Although you may be able to call the court and request permission to show up late, there is no guarantee that you will be able to find your department’s phone number, that a clerk will be available to take your call, that the court will grant your request, or that the judge will be on the bench when you arrive late. And you certainly want to “stay on the right side” of the court personnel in your case.
We have set out below a few stories of what can happen to somebody who is late for court:
Years ago, there was a judge in a Riverside County courtroom, Judge Sullivan if memory serves, who took the bench exactly on time every day. For his 8:00 a.m. cases, he called the first case at 8:00 a.m. You literally could set your watch by the time the judge took the bench (we all wore watches back then). If the party or attorney was not present, the judge set a future hearing to have the absent party show why he should not be “sanctioned” (fined) for failing to appear in court on time.
Then there was the woman who had a trial date for her traffic citation. At the appointed date and time, she had not yet arrived. But the officer who observed the violation and wrote the citation was not present either. In this particular traffic court, if the officer is not present when the case is called, and the driver is present, the case is immediately dismissed and the driver is free to go, without any conviction or fine. Accordingly, if the driver had been there when the case was first called, her case would have been dismissed. Since there are separate penalties for a driver who does not appear in court, the traffic court commissioner delayed the trial to the end of the calendar to give the driver time to arrive. By the time the case was called again some 30 minutes later, both the driver and the officer had arrived. At trial, the driver was found guilty, and, of course, suffered the consequences of having to pay a fine and having a violation on her record.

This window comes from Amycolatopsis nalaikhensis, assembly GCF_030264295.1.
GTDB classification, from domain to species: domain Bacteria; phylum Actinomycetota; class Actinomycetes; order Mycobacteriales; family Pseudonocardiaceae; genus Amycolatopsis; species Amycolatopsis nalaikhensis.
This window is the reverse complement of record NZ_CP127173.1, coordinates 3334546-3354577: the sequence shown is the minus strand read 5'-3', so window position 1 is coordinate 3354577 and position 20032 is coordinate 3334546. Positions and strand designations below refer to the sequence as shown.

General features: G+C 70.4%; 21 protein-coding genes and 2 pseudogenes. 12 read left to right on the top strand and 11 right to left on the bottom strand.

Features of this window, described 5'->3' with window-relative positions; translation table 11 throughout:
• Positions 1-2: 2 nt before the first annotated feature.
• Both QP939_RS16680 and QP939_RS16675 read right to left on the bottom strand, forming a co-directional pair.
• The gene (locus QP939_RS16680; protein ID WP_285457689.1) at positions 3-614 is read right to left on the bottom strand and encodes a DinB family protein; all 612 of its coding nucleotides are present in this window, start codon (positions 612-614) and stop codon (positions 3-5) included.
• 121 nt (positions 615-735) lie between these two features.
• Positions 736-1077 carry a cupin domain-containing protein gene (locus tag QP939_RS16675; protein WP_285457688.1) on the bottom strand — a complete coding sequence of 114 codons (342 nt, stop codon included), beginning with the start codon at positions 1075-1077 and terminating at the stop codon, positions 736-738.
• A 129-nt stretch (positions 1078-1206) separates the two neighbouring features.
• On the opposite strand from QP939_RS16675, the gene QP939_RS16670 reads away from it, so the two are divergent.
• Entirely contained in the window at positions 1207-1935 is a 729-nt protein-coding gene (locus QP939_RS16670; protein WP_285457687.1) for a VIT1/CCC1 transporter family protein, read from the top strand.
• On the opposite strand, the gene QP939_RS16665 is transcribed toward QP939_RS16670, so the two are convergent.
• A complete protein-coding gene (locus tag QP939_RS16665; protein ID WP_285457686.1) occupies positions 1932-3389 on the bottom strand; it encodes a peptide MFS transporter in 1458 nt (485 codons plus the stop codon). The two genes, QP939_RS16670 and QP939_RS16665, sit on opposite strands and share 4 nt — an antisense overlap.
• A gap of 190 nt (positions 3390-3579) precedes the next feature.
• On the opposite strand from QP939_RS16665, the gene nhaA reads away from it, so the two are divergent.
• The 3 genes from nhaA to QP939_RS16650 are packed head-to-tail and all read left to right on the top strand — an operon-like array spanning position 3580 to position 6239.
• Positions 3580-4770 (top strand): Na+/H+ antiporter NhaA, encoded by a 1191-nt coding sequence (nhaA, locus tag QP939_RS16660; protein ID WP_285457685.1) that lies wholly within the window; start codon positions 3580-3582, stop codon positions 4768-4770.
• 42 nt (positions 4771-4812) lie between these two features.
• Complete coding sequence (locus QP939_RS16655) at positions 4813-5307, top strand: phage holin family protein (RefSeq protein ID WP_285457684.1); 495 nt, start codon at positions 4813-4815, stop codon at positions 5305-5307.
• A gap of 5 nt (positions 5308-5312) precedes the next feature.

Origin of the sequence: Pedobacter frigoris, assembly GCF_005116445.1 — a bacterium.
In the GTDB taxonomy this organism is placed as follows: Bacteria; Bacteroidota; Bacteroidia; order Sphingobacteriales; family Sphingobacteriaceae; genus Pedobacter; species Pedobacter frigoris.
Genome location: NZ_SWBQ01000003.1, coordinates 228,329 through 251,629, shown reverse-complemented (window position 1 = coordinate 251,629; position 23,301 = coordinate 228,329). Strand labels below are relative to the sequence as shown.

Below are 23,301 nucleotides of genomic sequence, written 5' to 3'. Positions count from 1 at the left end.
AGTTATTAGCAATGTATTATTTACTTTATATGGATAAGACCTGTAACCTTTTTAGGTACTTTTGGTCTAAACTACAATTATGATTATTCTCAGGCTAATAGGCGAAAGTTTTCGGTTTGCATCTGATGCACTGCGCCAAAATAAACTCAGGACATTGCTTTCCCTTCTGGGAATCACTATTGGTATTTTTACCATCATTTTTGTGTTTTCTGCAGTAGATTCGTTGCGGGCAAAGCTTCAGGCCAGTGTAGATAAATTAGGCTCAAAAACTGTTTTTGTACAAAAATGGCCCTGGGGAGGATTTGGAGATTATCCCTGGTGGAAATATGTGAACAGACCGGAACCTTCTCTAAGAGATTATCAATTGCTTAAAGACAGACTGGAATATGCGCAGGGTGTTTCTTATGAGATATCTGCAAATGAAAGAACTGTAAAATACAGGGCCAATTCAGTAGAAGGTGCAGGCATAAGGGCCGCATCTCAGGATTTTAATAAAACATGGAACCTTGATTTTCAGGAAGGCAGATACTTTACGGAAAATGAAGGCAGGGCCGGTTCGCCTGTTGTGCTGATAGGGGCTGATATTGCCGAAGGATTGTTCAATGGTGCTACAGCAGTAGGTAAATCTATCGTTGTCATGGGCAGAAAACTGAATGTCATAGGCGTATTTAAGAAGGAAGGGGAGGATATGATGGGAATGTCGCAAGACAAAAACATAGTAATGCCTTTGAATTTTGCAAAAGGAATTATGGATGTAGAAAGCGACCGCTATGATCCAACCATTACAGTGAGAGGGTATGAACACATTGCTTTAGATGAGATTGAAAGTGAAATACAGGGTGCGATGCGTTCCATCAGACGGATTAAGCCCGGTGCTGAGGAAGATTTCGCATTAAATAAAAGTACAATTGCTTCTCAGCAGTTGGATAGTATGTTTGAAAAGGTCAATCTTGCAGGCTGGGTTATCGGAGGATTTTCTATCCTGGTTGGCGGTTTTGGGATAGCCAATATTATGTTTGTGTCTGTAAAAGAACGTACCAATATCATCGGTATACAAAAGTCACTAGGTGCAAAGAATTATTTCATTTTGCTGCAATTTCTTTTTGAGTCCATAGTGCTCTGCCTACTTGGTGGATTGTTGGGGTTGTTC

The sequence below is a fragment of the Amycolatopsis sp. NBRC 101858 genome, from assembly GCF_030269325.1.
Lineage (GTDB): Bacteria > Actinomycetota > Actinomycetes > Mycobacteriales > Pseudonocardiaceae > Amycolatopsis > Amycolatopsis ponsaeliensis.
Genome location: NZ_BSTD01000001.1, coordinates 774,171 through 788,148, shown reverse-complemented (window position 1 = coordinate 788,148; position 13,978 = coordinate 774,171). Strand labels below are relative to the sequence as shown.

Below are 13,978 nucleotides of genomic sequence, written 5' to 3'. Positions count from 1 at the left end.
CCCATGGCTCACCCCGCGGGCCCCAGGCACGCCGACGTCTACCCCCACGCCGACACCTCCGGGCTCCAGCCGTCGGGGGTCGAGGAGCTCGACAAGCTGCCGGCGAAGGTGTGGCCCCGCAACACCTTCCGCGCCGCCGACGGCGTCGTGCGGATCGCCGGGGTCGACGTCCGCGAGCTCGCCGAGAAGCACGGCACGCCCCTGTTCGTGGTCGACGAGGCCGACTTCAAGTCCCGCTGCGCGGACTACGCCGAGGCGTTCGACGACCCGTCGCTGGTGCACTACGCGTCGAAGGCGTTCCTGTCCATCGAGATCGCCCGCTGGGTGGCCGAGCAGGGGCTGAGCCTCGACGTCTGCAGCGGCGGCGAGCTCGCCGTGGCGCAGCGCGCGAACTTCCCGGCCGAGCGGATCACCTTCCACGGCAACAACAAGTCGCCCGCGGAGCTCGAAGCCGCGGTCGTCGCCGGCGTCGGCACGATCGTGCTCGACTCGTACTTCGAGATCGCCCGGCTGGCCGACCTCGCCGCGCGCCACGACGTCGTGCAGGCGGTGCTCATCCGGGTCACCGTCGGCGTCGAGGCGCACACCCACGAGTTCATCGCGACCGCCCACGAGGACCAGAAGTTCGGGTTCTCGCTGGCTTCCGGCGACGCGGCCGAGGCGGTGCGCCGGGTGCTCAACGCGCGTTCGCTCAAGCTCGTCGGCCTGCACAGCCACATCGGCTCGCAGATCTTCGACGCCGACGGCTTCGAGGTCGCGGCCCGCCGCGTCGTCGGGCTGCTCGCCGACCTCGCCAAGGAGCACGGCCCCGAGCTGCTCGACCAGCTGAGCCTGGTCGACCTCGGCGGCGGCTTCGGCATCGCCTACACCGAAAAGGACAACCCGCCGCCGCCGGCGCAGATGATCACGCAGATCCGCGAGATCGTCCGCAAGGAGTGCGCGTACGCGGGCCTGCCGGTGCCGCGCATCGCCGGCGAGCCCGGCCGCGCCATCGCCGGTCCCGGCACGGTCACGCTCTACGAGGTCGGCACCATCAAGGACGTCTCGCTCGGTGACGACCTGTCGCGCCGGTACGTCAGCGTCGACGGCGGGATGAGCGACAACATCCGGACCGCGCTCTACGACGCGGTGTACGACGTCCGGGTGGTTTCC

The information in this blog is general in nature. The law is constantly changing, and exceptions, and exceptions to exceptions, run rampant throughout the legal system. Every case is different. You are advised to contact an attorney with any questions you may have about your individual case.